With an ever-changing and rapidly evolving society with vast impacts on the workplace, employers must develop, maintain, and continuously update their employment manual to protect their interests, to drive their mission and to uphold their values.
Employee manuals offer a comprehensive outline of the expectations and policies of the employees in the workplace, and an illustrative guideline on how to maintain a safe and productive work environment while following state and federal laws. These manuals assist in shielding employers from potential lawsuits by informing the employees of the employer’s legal rights and available recourses. Moreover, employee manuals ensure the employees that the employer is following the applicable local, state, and federal laws. Employee manuals cover a vast majority of topics, and the most pertinent in today’s workplace which I will cover in this article, are compliance with dress codes and grooming policies, and LGBTQ rights/protections.
Dress Code and Grooming Policies
Although seeming straightforward and fair, many employers may be surprised to realize that company dress codes and grooming policies may open the door to discrimination lawsuits and foster a toxic workplace environment. Today’s workplace comprises of individuals from all walks of life with differing cultures, religions, sexual orientations, and gender identities that may conflict with company policies regarding dress codes and grooming. Head coverings such as hijabs, the growing of facial hair, religious or culturally significant attire. Certain hairstyles such: as locks, cornrows, and braids are commonly associated with the religious practices and expressions of cultural significance to individuals that may violate company dress codes and grooming policies.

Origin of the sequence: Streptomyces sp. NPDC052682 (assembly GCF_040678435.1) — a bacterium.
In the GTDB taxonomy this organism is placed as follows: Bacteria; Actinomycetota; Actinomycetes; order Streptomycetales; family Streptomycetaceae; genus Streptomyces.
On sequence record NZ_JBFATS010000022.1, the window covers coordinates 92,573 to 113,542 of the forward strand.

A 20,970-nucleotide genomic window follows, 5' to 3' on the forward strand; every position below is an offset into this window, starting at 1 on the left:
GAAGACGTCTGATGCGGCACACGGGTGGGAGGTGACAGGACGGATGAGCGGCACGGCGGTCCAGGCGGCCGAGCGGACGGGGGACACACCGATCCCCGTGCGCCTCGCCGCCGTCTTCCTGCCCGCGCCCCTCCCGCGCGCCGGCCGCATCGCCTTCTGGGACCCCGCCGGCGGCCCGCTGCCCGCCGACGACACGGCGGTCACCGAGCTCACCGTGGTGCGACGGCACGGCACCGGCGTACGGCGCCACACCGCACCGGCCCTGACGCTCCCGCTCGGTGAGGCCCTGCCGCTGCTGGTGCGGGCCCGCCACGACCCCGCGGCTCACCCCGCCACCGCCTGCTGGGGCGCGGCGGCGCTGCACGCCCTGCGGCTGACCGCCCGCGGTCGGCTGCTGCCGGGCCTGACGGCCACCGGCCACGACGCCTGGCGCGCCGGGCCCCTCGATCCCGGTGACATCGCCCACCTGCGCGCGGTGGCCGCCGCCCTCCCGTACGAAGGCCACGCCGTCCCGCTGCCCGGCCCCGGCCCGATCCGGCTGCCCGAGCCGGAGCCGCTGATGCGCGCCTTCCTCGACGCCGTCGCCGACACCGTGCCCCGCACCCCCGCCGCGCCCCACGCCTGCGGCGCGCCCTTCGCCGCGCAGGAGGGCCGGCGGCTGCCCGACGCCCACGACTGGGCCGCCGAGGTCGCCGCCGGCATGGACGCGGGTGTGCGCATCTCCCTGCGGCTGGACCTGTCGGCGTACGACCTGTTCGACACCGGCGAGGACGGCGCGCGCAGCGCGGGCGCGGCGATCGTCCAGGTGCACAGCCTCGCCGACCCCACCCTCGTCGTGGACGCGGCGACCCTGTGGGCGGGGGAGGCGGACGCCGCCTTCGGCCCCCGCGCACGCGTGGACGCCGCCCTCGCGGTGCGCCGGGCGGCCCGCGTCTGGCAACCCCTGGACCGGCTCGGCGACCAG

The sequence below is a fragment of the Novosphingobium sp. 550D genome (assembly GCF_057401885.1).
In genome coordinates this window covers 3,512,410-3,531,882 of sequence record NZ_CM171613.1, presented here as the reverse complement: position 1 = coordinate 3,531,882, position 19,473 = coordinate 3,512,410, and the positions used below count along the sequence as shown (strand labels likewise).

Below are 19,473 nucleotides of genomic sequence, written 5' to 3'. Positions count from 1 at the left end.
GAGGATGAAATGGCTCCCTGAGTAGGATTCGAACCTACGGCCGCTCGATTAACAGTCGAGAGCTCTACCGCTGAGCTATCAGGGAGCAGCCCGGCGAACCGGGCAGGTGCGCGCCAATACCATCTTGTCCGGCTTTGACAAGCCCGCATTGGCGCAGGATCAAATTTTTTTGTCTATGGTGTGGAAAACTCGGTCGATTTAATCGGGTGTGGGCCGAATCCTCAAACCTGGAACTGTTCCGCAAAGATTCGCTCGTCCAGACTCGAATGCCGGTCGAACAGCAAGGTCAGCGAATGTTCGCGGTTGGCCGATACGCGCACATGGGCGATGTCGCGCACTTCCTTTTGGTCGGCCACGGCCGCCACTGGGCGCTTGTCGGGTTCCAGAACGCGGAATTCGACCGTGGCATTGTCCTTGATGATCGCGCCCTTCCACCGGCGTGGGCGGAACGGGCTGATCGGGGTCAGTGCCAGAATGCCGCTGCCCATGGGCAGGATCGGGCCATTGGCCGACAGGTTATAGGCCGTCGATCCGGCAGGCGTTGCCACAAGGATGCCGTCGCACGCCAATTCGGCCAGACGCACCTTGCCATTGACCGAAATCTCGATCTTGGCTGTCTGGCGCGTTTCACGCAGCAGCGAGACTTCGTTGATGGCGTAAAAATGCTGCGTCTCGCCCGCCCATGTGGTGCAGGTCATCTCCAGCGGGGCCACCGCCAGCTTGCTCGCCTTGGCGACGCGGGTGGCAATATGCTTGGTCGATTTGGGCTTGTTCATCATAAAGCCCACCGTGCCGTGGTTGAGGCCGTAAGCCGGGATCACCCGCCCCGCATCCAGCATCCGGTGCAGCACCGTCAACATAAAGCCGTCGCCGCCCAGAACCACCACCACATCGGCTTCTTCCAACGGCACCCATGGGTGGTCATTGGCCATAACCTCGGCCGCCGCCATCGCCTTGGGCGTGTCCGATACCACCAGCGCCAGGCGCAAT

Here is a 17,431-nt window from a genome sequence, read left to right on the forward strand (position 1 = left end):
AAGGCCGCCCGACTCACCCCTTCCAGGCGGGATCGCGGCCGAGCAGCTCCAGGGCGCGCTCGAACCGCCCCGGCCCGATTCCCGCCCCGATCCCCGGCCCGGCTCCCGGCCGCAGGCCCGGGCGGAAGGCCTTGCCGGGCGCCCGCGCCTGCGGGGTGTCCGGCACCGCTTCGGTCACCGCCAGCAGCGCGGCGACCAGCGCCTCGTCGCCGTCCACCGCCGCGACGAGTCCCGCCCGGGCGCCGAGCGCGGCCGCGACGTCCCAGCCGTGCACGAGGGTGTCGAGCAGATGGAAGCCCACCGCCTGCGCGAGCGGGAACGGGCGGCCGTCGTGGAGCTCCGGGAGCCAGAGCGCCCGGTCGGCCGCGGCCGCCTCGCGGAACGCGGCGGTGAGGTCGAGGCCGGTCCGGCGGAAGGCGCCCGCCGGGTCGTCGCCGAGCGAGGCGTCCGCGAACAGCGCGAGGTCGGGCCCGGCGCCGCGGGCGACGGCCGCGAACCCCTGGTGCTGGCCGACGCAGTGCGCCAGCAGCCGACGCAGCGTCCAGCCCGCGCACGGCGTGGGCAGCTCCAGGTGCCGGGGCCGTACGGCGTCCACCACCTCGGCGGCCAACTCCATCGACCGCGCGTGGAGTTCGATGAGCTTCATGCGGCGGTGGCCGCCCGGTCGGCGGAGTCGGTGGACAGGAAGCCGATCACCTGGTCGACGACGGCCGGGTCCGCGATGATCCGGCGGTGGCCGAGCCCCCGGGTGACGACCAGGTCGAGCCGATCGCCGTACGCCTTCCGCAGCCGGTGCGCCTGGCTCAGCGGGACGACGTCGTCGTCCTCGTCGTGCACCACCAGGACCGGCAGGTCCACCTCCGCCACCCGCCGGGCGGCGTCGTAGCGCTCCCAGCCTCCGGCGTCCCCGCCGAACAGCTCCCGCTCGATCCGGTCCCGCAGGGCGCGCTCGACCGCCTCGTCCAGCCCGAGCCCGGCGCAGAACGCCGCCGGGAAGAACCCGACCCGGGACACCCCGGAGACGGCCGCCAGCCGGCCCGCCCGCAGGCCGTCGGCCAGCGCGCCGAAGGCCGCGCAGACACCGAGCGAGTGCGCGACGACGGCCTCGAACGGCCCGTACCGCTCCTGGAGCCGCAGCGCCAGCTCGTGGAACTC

In Dep’t of Civil Rights ex rel. Cornell v. Edward W. Sparrow Hosp. Ass’n, discrimination lawsuits were brought up against the employer when their dress code policies for women technologists required them to wear “full white or pastel-colored uniform, including certain shoes, socks, underclothing, dresses, or pantsuits… skirts of “respectable length” and accessories “appropriate for the situation.” Dep’t of Civil Rights ex rel. Cornell v. Edward W. Sparrow Hosp. Ass’n, 423 Mich. 548, 377 N.W.2d 755 (1985). On the other hand, the men were allowed to wear “white laboratory coats over street clothes.” Dep’t of Civil Rights ex rel. Cornell v. Edward W. Sparrow Hosp. Ass’n, N.W.2d at 756. The court here held that the policy was, in fact, discriminatory. Id. The court reasoned that the lower court was correct to determine the dress code policy as discriminatory as the dress code unfairly targeted women. Id.
Employers should always review and/or modify their policies to allow for these specific exemptions so as to not prevent or alienate certain individuals from being able to abide by their beliefs.
LGBTQ rights and protections have been expanded in the workplace following the historic Supreme Court decision in Bostock v. Clayton Cnty. The court ruled that Title VII protections of the Civil Rights Act of 1964, which outlawed “discrimination in the workplace on the basis of race, color, religion, sex, or national origin,” was now expanded to protect individuals that identify with the LGBTQ community. Bostock v. Clayton Cnty., 140 U.S. 218, (2020). Therefore, it is crucial that employee manuals include an updated section on LGBTQ rights in the workplace to nurture a safe and inclusive environment for its employees and prevent future lawsuits.
It is also important for employers to note that the employee manuals shouldn’t only focus on codified laws and protections. It is critical for employers to highlight general practices of human decency and respect to maintain a healthy and safe work environment to provide for optimal efficiency in the workplace as well as, ensuring maximum legal protections to the employers.
Always be sure to consult with a trusted professional who can assist and guide you through the process of reviewing and updating your employment policies. Call us if you need help.
M. Hussein Houjaij is an Associate Attorneys at Daudi & Kroll, P.C., focusing primarily on Commercial Transactions and Commercial Litigation. He can be contacted for any questions related to this article or other areas of law at email@example.com, or (734) 351-5578.